Just look at the skyrocketing property taxes and the cost of living.  A new gas tax that will go up when the government falls short on revenue collection, as they have in the past on other taxes, not to mention the dropping revenue from the original gas tax due to more efficient cars and moving habits with young people living closer to work.  Even today we reported on Speaker Vincent Prieto's brilliant idea of adding a $2 per room in Atlantic City to save the jobs of cops and firefighters. Really?

Why are the only solutions offered by politicians taking more money from you?  Not that people are flocking to AC to stay overnight, but $2 a room isn't gonna 'right the ship' even if they start coming in droves.  What we need are bold solutions to cut through the bureaucracy and push back from the special interests. I offered three today.  Given that one of the largest pieces of the NJ budget and your taxes are education spending, that's the best place to start.

It occurred to me that in towns across NJ there are feuds between charter schools and public schools about who should receive a bigger piece of the tax pie.  The way it works regarding funding is the money passes through the public administration onto the charter school at 90% of the per pupil rate for public schools.  Bottom line is charters have to service and thrive on less funding.  And they do.  Many have higher test scores and are able to service the needs of students in both cities and suburbs.  One of the reasons they are able to spend less per student and achieve the same if not better results is the teachers are not members of the NJEA.

The first thing that means is they don't have the onerous burden of union dues.  Secondly the have locally negotiated health plans that cost less than the state plans.  Although some opt into the state plan, the schools are focused on efficiency because the jobs are not arbitrarily protected regardless of performance.  Therefore the competitive market forces higher performance for job protection instead of arbitrary union negotiated tenure protection.  So we're left with the facts that charters operate at a far less expertise rate per student.  Yes, there are many factors contributing to that so it's not entirely apples to apples.  But a recent study in NYC shows that two equal schools, one charter and one public operating in the same building, showed the charter operated at $3000 less per student that the public school.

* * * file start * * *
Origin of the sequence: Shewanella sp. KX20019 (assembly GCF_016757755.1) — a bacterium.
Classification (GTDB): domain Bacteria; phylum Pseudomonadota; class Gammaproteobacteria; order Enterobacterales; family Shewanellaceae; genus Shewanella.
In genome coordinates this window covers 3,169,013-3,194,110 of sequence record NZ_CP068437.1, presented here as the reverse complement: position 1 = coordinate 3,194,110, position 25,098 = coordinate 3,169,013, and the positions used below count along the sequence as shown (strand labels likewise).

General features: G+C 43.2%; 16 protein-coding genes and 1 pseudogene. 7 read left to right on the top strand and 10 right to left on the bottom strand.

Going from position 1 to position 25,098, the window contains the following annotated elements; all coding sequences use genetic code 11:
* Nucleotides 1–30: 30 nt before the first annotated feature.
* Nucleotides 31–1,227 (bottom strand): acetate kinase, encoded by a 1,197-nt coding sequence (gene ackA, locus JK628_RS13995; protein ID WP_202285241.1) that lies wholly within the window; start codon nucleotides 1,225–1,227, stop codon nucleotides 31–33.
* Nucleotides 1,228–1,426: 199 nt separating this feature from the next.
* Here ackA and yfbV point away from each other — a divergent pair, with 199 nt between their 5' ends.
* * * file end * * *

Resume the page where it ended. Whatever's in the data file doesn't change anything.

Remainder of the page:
Here are my initial thoughts on three solutions that the new governor could begin the process of implementation upon taking office in 2018.  These won't happen overnight, but if the leaders and the special interests realize that the future of our middle class and the secure retirement of our state workers and teachers hang in the balance, maybe we get a consensus.

First, what percentage of NJEA dues that cost teachers in the neighborhood of $1,000 a year or more go toward the pension plan?  So that's step one.  There must be a mandated contribution from the NJEA toward their members retirement fund.  Considering that the dues are mandatory - a teacher can only opt out of the political portion of the dues - this is a no-brainer.

Second, charter school teachers are forced to participate in the state pension system by law.  That means they are adding to the roles of teachers who may be shortchanged as NJ pensions are among the lowest funded in the nation.  Let's allow for an opt-out and allow the business managers of the schools open up 401(k) plans.

Third, renegotiate the health plans offered to state workers and teachers to allow for increased competition and benefits changes that according to some could reduce the taxpayer burden by more than ONE BILLION dollars a year.  They did it in Wisconsin with Act 10 and turned a 3.6 Billion dollar deficit into a 900 million dollar surplus.  We don;t even have to go that far.  Legislate a change in the minimum standards - as they recently did in Minnesota and you will see a dramatic decrease in cost.

There are other things that we can do including the consolidation of administrative districts, a freeze on administrative hiring, reducing the size of government through natural attrition without firing anyone, and of course stopping the out-of-control tax breaks to million dollar companies, Triple Five is just the latest one, and offering tax incentive to small sized businesses to create new and sustainable local jobs.

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